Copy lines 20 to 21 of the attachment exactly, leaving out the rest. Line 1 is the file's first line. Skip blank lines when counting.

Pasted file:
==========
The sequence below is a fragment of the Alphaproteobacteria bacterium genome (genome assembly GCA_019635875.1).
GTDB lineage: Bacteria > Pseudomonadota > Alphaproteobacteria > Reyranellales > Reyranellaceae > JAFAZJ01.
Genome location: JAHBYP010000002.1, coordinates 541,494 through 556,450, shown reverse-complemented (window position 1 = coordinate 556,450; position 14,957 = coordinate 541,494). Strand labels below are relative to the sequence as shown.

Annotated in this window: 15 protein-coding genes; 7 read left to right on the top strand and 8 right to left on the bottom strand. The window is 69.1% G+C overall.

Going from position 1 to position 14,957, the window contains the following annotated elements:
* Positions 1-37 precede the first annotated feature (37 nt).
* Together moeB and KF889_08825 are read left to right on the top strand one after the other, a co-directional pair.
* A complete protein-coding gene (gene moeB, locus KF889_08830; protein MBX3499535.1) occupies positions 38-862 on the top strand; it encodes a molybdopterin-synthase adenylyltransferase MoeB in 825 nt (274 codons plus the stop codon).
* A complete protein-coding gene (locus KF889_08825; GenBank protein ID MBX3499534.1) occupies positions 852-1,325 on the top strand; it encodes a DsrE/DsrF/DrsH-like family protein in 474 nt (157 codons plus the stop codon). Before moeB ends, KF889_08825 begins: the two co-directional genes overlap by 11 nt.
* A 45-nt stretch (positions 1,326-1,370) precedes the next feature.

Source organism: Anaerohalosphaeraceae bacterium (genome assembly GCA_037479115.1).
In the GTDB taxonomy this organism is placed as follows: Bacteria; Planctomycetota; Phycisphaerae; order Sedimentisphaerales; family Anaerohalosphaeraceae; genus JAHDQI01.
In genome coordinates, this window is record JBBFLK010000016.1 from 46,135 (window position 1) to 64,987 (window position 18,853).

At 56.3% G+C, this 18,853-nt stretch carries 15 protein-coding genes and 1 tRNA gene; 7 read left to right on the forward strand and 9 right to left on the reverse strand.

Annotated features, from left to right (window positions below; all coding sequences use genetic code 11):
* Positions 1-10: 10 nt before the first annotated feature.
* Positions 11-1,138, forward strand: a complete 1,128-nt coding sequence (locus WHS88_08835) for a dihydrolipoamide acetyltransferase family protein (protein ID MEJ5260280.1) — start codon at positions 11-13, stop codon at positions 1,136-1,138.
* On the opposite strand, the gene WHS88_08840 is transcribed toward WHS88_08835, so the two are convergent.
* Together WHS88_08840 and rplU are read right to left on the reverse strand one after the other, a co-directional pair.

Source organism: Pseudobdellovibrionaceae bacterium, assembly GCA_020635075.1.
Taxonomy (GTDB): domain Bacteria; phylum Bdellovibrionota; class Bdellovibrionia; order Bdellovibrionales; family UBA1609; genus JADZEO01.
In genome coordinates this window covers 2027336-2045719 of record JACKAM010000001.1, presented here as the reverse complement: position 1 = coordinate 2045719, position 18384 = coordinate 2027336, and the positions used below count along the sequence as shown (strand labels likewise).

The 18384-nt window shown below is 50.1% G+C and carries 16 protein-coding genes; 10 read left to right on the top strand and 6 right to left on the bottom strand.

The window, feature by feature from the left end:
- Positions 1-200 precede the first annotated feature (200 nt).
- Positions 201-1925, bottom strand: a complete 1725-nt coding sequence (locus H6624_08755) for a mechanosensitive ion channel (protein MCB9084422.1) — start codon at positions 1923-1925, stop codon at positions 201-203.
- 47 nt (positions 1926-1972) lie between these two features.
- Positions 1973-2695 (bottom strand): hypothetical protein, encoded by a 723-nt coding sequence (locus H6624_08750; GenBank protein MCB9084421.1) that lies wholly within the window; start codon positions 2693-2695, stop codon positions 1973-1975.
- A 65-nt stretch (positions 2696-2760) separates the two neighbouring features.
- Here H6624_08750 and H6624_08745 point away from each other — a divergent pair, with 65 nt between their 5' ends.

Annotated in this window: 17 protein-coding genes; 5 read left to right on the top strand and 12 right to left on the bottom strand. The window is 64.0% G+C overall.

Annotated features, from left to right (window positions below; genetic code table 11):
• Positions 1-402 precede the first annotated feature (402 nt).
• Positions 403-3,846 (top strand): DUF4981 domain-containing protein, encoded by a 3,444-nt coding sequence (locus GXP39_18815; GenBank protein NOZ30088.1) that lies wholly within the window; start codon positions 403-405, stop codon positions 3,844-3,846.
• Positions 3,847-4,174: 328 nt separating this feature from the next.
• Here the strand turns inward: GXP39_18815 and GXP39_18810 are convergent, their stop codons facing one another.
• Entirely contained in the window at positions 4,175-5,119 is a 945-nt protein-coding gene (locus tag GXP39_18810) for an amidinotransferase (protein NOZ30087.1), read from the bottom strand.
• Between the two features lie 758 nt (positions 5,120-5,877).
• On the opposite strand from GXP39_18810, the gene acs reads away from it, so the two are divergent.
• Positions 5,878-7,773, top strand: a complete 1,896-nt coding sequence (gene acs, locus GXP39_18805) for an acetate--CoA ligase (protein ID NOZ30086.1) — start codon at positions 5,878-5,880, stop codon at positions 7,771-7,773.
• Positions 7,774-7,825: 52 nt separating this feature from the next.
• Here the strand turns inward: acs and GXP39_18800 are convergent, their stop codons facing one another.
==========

Source organism: Pseudobdellovibrionaceae bacterium, assembly GCA_020635075.1.
Taxonomy (GTDB): domain Bacteria; phylum Bdellovibrionota; class Bdellovibrionia; order Bdellovibrionales; family UBA1609; genus JADZEO01.